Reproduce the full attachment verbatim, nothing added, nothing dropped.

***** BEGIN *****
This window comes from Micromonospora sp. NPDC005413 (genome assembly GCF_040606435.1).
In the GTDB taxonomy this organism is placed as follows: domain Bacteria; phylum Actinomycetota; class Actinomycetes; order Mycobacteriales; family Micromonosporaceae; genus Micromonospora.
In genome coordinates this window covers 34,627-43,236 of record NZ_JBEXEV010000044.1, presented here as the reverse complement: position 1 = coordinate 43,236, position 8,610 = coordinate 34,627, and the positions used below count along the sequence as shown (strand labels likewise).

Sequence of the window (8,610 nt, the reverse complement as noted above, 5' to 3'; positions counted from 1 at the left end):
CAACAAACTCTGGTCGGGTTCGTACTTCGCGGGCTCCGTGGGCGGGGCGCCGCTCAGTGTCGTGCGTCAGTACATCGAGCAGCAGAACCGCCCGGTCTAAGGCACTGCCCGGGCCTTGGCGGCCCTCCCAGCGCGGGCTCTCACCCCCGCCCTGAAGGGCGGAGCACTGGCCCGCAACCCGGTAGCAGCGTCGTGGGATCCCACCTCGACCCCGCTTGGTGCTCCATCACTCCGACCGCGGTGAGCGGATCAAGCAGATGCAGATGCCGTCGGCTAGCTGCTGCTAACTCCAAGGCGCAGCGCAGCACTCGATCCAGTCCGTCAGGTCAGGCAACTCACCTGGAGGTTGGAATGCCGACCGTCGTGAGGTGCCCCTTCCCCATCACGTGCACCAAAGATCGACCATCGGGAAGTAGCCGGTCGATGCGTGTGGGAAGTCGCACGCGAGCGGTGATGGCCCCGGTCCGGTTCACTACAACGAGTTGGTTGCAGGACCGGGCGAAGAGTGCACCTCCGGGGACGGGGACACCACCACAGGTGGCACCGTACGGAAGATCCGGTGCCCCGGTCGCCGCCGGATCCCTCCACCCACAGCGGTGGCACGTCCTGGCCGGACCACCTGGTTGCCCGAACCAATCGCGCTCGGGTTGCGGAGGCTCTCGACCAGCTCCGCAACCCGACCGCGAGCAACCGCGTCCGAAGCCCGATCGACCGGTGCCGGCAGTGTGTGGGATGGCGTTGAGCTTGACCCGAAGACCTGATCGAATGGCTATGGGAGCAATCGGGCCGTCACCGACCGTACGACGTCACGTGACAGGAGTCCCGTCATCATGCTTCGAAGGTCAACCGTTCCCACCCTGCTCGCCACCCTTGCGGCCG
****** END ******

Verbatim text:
This window comes from Micromonospora sp. NPDC005413 (genome assembly GCF_040606435.1).
In the GTDB taxonomy this organism is placed as follows: domain Bacteria; phylum Actinomycetota; class Actinomycetes; order Mycobacteriales; family Micromonosporaceae; genus Micromonospora.
In genome coordinates this window covers 34,627-43,236 of record NZ_JBEXEV010000044.1, presented here as the reverse complement: position 1 = coordinate 43,236, position 8,610 = coordinate 34,627, and the positions used below count along the sequence as shown (strand labels likewise).

Sequence of the window (8,610 nt, the reverse complement as noted above, 5' to 3'; positions counted from 1 at the left end):
CAACAAACTCTGGTCGGGTTCGTACTTCGCGGGCTCCGTGGGCGGGGCGCCGCTCAGTGTCGTGCGTCAGTACATCGAGCAGCAGAACCGCCCGGTCTAAGGCACTGCCCGGGCCTTGGCGGCCCTCCCAGCGCGGGCTCTCACCCCCGCCCTGAAGGGCGGAGCACTGGCCCGCAACCCGGTAGCAGCGTCGTGGGATCCCACCTCGACCCCGCTTGGTGCTCCATCACTCCGACCGCGGTGAGCGGATCAAGCAGATGCAGATGCCGTCGGCTAGCTGCTGCTAACTCCAAGGCGCAGCGCAGCACTCGATCCAGTCCGTCAGGTCAGGCAACTCACCTGGAGGTTGGAATGCCGACCGTCGTGAGGTGCCCCTTCCCCATCACGTGCACCAAAGATCGACCATCGGGAAGTAGCCGGTCGATGCGTGTGGGAAGTCGCACGCGAGCGGTGATGGCCCCGGTCCGGTTCACTACAACGAGTTGGTTGCAGGACCGGGCGAAGAGTGCACCTCCGGGGACGGGGACACCACCACAGGTGGCACCGTACGGAAGATCCGGTGCCCCGGTCGCCGCCGGATCCCTCCACCCACAGCGGTGGCACGTCCTGGCCGGACCACCTGGTTGCCCGAACCAATCGCGCTCGGGTTGCGGAGGCTCTCGACCAGCTCCGCAACCCGACCGCGAGCAACCGCGTCCGAAGCCCGATCGACCGGTGCCGGCAGTGTGTGGGATGGCGTTGAGCTTGACCCGAAGACCTGATCGAATGGCTATGGGAGCAATCGGGCCGTCACCGACCGTACGACGTCACGTGACAGGAGTCCCGTCATCATGCTTCGAAGGTCAACCGTTCCCACCCTGCTCGCCACCCTTGCGGCCG